“The combined scissor platform and wire manipulator was ideal for wire runs or traction wiring runs. We were able to do wire retrievals and install new catenary and contact wire,” Vanderent said.

Unlike standard catenary wires, electric trains running through tunnels draw their power from beams mounted into the ceiling of the tunnel and it’s here that the large platform came in handy.

“In the tunnel it’s a rigid bar conductor so the length of that platform allows us to have two people on each end of the bar, installing it into the roof.
That would be very impractical with a normal elevated work platform (EWP),” Vanderent said.

Being a “multipurpose unit” has other efficiencies, particularly when getting equipment in and out of tunnels is easier said than done.

“It takes time to bring machines in and out, because these things on rail only move at 15km/h. Doing one thing with one machine then bringing another machine in takes a significant amount of time,” Vanderent said.

Another advantage of the unit that Manco have designed is its flexibility. The equipment can be reconfigured by an operator for the job at hand.

“Our engineers know what the requirements were, and they ensured that the machines were tested correctly and provided the test results to meet those requirements,” Vanderent said.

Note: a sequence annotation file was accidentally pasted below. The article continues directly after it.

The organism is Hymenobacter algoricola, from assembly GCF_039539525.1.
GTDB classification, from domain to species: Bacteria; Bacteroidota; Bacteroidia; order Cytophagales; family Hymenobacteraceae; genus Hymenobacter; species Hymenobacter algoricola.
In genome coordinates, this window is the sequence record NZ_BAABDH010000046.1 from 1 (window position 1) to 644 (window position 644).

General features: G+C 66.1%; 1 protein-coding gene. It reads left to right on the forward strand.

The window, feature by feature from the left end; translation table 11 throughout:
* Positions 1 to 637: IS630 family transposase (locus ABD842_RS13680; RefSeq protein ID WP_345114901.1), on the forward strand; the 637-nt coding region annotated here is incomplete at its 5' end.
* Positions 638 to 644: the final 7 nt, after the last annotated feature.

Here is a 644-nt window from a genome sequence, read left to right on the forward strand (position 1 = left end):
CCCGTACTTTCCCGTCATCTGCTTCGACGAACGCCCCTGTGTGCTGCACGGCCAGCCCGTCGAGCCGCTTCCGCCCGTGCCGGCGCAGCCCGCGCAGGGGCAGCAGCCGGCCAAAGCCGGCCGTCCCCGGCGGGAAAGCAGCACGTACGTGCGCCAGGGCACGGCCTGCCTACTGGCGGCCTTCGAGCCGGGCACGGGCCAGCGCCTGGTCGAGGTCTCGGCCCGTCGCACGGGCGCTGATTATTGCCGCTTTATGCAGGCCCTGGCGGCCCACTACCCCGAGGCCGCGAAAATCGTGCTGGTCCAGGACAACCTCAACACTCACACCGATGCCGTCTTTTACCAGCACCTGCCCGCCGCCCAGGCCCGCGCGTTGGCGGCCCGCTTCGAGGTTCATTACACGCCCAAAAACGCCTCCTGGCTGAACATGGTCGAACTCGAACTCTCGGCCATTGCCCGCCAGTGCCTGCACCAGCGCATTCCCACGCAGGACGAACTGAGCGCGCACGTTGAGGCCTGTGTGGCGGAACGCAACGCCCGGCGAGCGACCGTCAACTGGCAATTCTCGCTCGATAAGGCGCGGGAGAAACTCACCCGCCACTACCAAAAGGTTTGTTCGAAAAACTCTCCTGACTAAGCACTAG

In fact, the massive Sydney Metro project, Australia’s largest public transport infrastructure project, built largely below the city, represented a great opportunity for Manco to participate with innovative, efficiency-enhancing plant that enabled contractors to improve productivity and performance by changing from traditional rail construction methodologies.

“For Manco Rail, a project such as this fit into the company’s DNA as an OEM with the ability to innovate,” Vanderent said.

In the case of Sydney Metro City and Southwest, it was these qualities that led Systems Connect to select Manco. Systems Connect delivered the laying of track, power, communications, and signalling equipment to the project between Chatswood and Bankstown.

“The project involved delivering rail and track on twin 15.5km tunnels between Chatswood, under Sydney Harbour, below the Sydney CBD, and on to Sydenham. It is here that Manco’s equipment came into its own.”

The particular equipment that Manco provided for the Sydney Metro CBD and South West project were rail transfer equipment and sleeper-laying trailers.

The rail equipment consisted of two specially converted wheeled excavators equipped with material handling booms, automatic rail threading units, and rail carrying dollies.

The trailers were equipped with a sleeper grab straddle, rail threader trailer, tug units, sonar detection systems, and a track guidance system fitted to the equipment.

Developed over 14 months, the custom- designed equipment laid the rail, spread it out, placed the sleepers, and then pulled the rail back over the top. The entire process was radio remote controlled, crucially limiting the number of people in high-risk areas.

The Manco equipment was used in two stages: laying the track components first, then concreting the track form be concreted, after which mechanical and electrical systems and signalling equipment was installed.